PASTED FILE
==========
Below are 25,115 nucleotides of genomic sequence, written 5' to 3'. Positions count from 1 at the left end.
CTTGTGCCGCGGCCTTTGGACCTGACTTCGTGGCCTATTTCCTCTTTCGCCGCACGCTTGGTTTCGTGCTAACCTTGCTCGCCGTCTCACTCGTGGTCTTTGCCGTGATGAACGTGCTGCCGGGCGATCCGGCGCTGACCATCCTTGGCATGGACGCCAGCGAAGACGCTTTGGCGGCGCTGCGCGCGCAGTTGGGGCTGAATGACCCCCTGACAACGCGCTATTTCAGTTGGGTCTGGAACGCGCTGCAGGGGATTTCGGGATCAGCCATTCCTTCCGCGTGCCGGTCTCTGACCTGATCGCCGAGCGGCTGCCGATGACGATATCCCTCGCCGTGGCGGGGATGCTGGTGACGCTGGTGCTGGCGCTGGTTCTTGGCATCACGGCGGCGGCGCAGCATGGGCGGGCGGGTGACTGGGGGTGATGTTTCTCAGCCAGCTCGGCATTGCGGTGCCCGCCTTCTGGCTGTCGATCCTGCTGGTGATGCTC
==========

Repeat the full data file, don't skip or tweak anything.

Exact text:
Below are 25,115 nucleotides of genomic sequence, written 5' to 3'. Positions count from 1 at the left end.
CTTGTGCCGCGGCCTTTGGACCTGACTTCGTGGCCTATTTCCTCTTTCGCCGCACGCTTGGTTTCGTGCTAACCTTGCTCGCCGTCTCACTCGTGGTCTTTGCCGTGATGAACGTGCTGCCGGGCGATCCGGCGCTGACCATCCTTGGCATGGACGCCAGCGAAGACGCTTTGGCGGCGCTGCGCGCGCAGTTGGGGCTGAATGACCCCCTGACAACGCGCTATTTCAGTTGGGTCTGGAACGCGCTGCAGGGGATTTCGGGATCAGCCATTCCTTCCGCGTGCCGGTCTCTGACCTGATCGCCGAGCGGCTGCCGATGACGATATCCCTCGCCGTGGCGGGGATGCTGGTGACGCTGGTGCTGGCGCTGGTTCTTGGCATCACGGCGGCGGCGCAGCATGGGCGGGCGGGTGACTGGGGGTGATGTTTCTCAGCCAGCTCGGCATTGCGGTGCCCGCCTTCTGGCTGTCGATCCTGCTGGTGATGCTC